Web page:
In the United States, inheritance is always kept separate from the property division process – but many other countries follow different systems. Although we Americans take many aspects of our divorce law for granted, it’s easy to forget that we are not the only country with a complex system regarding the dissolution of marriages. This was highlighted with shocking clarity after a recent report involving a Chinese man apparently hell-bent on taking his ex-wife’s inheritance.
Divorcee Seeks $28 Million Inheritance from Ex After Her Parents Die in Car Accident
On December 9th, the South China Morning Post reported that a Chinese man was seeking to get his hands on a share of his wife’s inheritance. She inherited a total of 200 million yuan, which is equivalent to almost $30 million in United States currency. Although this represents quite the windfall, the circumstances of her parents’ death were tragic and unexpected. The couple passed away in a car accident – leaving behind everything to their only child and daughter. The family fortune apparently consists of high-value real estate throughout Shanghai, plus over 10 million yuan in the bank and various investments.
It seems that her ex-husband now wants a piece of that pie. Six months after his wife became incredibly wealthy, he filed for divorce and claimed that he endured terrible hardships in a “bad relationship.” According to the wife, the divorce filing came as a complete surprise. She allegedly attempted to contact her husband for an explanation, but he refused to take any of her calls – even switching his phone completely off to avoid her.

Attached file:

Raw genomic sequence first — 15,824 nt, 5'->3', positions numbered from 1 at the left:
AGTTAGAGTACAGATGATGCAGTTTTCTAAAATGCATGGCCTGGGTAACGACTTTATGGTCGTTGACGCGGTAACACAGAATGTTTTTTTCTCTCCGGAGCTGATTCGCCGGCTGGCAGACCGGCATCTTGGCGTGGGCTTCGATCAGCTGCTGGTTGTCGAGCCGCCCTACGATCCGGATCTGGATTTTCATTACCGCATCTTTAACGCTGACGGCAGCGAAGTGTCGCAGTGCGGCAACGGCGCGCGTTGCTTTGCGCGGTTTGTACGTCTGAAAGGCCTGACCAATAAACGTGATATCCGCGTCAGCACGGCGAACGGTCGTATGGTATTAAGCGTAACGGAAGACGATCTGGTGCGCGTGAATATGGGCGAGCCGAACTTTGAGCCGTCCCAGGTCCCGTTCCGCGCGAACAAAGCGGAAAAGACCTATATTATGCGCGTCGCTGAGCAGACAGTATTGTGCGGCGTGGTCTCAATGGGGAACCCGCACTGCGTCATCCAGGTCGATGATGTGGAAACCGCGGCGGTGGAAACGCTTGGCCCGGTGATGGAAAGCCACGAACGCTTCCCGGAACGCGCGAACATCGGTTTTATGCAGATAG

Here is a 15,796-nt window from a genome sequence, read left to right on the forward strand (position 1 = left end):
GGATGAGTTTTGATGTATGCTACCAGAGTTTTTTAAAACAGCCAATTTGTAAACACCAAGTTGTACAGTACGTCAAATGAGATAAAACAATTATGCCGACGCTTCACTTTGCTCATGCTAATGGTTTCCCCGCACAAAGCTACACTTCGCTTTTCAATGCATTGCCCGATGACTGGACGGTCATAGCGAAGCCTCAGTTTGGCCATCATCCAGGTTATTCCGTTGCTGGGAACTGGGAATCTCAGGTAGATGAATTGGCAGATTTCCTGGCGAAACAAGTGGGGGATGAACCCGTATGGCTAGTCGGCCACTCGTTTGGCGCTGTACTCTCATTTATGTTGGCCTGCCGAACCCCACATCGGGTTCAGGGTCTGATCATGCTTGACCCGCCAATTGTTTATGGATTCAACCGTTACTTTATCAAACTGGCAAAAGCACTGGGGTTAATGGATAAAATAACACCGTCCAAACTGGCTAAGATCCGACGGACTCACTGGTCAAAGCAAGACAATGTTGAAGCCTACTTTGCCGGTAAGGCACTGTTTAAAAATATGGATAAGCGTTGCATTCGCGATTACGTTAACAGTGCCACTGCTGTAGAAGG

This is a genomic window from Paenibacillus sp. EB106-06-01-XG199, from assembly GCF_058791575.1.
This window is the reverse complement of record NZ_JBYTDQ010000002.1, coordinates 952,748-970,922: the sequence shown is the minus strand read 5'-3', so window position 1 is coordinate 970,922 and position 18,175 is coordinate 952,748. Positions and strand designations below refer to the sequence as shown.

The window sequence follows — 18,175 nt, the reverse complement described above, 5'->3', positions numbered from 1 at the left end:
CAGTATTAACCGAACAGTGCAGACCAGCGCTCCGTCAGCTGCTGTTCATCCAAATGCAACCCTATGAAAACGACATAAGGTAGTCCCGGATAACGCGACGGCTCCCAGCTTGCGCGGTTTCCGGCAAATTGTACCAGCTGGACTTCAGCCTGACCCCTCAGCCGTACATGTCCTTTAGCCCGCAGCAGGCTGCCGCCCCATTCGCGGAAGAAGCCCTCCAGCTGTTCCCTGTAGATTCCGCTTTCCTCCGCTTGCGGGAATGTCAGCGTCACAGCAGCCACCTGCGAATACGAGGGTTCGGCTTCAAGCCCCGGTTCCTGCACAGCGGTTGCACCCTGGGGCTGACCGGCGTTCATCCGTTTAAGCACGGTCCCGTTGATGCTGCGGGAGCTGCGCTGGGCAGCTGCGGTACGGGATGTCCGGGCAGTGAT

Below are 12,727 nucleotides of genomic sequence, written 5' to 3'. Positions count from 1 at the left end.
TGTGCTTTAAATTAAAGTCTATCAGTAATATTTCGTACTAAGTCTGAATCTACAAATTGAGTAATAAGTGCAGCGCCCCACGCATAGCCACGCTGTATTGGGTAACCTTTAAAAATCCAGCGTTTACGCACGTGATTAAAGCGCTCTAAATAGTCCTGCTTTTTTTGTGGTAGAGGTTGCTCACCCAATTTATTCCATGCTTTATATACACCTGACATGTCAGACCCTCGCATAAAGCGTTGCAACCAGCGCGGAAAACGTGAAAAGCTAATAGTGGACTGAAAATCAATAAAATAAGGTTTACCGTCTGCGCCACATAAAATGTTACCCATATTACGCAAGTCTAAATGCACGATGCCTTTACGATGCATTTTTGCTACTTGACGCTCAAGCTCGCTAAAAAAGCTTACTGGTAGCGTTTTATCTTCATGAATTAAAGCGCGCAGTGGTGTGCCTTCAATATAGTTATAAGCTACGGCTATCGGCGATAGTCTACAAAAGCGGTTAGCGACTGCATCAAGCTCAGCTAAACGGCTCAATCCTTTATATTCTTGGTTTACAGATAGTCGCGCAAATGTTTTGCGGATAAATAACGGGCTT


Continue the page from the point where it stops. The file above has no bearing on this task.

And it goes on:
Days later, she learned that he had moved out of the family home. A few more days passed, and the man’s lawyers got in touch. Perhaps unsurprisingly, they informed the ex-wife of their client’s intent to take half of her inheritance.
Why Does China Allow Spouses to Split Inheritance?
Allowing spouse to divide their inheritance during a divorce might seem like a completely foreign concept in the United States, but that’s just the way they do things in China. The key aspect of this particular case seems to be the lack of a will. Since the parents died intestate, their inheritance became the “joint property” of both spouses. If they had created some kind of estate plan, their daughter would have held her inheritance with greater ease.
This story has since gone viral, not just on Chinese social media but also across global platforms. Various commentators have pointed out that this is a textbook example of why wills and estate plans are so important in China.
Even without a will, this situation seems to fly in the face of common sense – at least in the United States. After all, it seems unthinkable that a parent’s life savings could pass so easily to an ex-husband in China. Clearly, these funds were meant only for the child – not a partner who might abandon a relationship at the first opportunity. If nothing else, doesn’t this blatant legal loophole destabilize the foundational principles of marriage in China?